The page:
KEITH JOSEF ADKINS is a writer and actor. His plays include Safe House, Pitbulls, Farewell Miss Cotton, Hollis Mugley's Only Wish, Wilberforce, The Patron Saint of Plants, Salt On Sugar Hill, and On The Hills of Black America, among others. His work has been produced and/or developed at The Public Theater, Playwrights Horizons, Mark Taper Forum, Cleveland Public Theater, National Black Theater Festival, New York Theater Workshop, EST, Black Dahlia Theater, Hip Hop Theater Festival, Bay Area Playwrights Festival and the Humana Festival. Keith is the recipient of the Alliance Theater's first commission in honor of August Wilson, as well as the Mark Taper Forum's Richard Sherwood Distinguished Emerging Theater Artist Award. He was recently commissioned by The Public Theater to write a new play. A former writer for the CW's "Girlfriends," Keith's screenplay The Disappearing is scheduled for production with Starburst Films later this year. He also blogs for Henry Louis Gates'

Kia Corthron's plays include Moot the Messenger (Actors Theatre of Louisville's Humana Festival), Light Raise the Roof (New York Theatre Workshop), Snapshot Silhouette (Minneapolis' Children's Theatre), Slide Glide the Slippery Slope (ATL Humana, Mark Taper Forum), The Venus de Milo Is Armed (Alabama Shakespeare Festival), Breath, Boom (London's Royal Court Theatre, Playwrights Horizons, Yale Rep, Huntington Theatre and elsewhere), Force Continuum (Atlantic Theater Company), Splash Hatch on the E Going Down (New York Stage and Film, Baltimore's Center Stage, Yale Rep, London's Donmar Warehouse), Seeking the Genesis (Goodman Theatre, Manhattan Theatre Club), Digging Eleven (Hartford Stage Company), Life by Asphyxiation (Playwrights Horizons), Wake Up Lou Riser (Delaware Theatre Company), Come Down Burning (American Place Theatre, Long Wharf Theatre), Cage Rhythm (Sightlines/The Point in the Bronx).  She traveled to Liberia in 2004 under the auspices of the Guthrie Theater's Bush Foundation grant, inspiring her to write Tap the Leopard.  Kia is a member of the Dramatists Guild and Writers Guild of America, and an alumnus of New Dramatists.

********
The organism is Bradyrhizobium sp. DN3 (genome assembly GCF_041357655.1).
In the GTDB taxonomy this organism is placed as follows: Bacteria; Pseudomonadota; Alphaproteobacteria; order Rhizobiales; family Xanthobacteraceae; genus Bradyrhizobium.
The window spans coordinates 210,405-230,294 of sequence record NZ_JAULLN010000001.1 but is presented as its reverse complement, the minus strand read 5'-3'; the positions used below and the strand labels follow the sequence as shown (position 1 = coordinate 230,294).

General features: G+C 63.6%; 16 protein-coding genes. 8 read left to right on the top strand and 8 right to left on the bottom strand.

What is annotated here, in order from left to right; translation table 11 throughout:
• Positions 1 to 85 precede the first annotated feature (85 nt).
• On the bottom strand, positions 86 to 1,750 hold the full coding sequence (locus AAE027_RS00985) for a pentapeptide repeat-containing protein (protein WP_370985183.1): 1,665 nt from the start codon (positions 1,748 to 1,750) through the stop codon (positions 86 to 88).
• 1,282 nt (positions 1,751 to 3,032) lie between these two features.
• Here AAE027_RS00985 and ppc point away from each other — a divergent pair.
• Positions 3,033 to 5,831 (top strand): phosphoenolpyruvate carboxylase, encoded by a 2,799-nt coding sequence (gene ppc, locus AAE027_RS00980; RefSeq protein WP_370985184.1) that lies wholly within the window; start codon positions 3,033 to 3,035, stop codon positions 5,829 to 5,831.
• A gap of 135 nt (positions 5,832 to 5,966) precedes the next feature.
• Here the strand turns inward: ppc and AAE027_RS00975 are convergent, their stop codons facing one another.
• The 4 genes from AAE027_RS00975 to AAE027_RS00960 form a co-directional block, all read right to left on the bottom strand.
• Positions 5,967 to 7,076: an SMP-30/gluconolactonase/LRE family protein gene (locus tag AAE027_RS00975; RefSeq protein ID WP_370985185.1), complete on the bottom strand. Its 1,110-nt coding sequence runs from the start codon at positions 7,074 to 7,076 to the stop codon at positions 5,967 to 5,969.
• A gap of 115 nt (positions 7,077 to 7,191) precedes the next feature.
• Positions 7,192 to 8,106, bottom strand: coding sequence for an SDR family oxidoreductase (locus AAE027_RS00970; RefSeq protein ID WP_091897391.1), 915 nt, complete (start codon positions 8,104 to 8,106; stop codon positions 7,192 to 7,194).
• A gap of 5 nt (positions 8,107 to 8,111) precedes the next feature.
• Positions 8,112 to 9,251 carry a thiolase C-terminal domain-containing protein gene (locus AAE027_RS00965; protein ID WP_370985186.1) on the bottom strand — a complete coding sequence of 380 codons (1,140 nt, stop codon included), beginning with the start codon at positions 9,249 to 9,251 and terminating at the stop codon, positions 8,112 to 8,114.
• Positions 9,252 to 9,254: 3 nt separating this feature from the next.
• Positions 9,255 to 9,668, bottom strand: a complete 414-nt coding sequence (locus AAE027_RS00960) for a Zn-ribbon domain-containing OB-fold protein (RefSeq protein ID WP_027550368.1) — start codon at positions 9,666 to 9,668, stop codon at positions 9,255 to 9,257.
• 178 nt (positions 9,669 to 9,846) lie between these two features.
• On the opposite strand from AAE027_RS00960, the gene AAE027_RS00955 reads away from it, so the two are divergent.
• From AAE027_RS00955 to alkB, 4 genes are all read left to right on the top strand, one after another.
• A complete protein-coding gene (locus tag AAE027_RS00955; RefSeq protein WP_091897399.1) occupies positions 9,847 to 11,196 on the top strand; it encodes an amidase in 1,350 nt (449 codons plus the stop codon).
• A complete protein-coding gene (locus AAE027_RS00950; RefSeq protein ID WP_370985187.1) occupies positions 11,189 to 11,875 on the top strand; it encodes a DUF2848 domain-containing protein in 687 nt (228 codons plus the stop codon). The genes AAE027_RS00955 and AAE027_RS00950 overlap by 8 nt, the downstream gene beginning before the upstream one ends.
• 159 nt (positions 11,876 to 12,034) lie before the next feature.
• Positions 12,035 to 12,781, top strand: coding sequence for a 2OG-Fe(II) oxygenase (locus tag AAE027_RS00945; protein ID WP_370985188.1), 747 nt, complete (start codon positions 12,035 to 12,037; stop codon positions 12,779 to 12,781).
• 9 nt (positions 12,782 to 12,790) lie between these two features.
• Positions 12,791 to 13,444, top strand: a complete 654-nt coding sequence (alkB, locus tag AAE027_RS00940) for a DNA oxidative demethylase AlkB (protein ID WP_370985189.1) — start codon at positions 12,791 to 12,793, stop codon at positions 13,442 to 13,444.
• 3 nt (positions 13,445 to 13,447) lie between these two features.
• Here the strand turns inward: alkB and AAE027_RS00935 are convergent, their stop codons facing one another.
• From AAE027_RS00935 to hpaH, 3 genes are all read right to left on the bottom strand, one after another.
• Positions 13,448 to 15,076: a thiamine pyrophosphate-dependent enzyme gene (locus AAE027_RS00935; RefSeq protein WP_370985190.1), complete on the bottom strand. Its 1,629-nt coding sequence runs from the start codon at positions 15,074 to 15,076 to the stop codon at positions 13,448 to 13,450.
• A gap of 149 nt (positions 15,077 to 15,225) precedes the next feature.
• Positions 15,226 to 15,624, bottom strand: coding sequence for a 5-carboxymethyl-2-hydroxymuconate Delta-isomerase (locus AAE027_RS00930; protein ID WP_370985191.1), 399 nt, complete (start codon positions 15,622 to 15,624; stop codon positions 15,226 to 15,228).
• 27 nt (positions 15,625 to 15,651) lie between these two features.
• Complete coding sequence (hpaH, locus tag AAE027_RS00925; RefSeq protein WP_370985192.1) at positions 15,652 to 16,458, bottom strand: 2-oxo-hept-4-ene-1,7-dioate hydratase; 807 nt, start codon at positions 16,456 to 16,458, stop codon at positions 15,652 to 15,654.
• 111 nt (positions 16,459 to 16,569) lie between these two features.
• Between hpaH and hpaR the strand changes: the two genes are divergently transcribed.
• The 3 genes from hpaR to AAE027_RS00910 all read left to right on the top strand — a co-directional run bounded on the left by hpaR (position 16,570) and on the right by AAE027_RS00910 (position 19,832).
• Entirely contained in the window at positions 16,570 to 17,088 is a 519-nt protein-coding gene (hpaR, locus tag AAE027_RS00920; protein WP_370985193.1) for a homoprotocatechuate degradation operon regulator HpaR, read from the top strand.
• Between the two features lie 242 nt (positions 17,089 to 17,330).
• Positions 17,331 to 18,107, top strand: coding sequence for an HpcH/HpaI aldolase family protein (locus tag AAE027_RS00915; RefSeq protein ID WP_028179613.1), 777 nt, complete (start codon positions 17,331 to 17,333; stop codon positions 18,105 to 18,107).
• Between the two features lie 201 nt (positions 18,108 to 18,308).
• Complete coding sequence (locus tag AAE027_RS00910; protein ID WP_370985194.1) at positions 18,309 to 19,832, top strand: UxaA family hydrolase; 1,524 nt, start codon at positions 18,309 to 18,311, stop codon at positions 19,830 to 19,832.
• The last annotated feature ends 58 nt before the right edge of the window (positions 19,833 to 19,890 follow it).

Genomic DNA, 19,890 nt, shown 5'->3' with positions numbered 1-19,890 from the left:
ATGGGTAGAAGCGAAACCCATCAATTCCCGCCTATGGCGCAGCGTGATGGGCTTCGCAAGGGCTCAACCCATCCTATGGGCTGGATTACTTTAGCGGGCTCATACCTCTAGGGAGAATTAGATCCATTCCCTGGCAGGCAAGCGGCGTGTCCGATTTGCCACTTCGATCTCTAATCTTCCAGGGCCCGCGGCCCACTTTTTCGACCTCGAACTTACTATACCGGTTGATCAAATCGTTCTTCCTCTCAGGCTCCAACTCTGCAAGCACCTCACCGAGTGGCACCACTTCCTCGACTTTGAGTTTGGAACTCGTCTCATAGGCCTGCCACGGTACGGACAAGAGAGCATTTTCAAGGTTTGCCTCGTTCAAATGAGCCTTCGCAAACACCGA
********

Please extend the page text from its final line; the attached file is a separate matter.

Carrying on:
The Public Theater (Artistic Director Oskar Eustis; Executive Director Mara Manus) was founded by Joseph Papp in 1954 as the Shakespeare Workshop and is now one of the nation's preeminent cultural institutions, producing new plays, musicals, productions of Shakespeare, and other classics at its headquarters on Lafayette Street and at the Delacorte Theater in Central Park.  The Public's mandate to create a theater for all New Yorkers continues to this day on stage and through its extensive outreach and education programs. Each year, over 250,000 people attend Public Theater-related productions and events at six downtown stages, including Joe's Pub, and Shakespeare in the Park. The Public has won 40 Tony Awards, 145 Obies, 39 Drama Desk Awards, 24 Lucille Lortel Awards and 4 Pulitzer Prizes.

THE GOOD NEGRO began performances on Tuesday, May 20 and will run through Sunday, June 1.  The performance schedule is Tuesdays through Fridays at 8 PM; Saturdays at 2 PM and 8 PM; and Sundays at 2 PM and 7 PM.

The Public Theater is located at 425 Lafayette Street.  All tickets are $10 and can be purchased at (212) 967-7555 or by visiting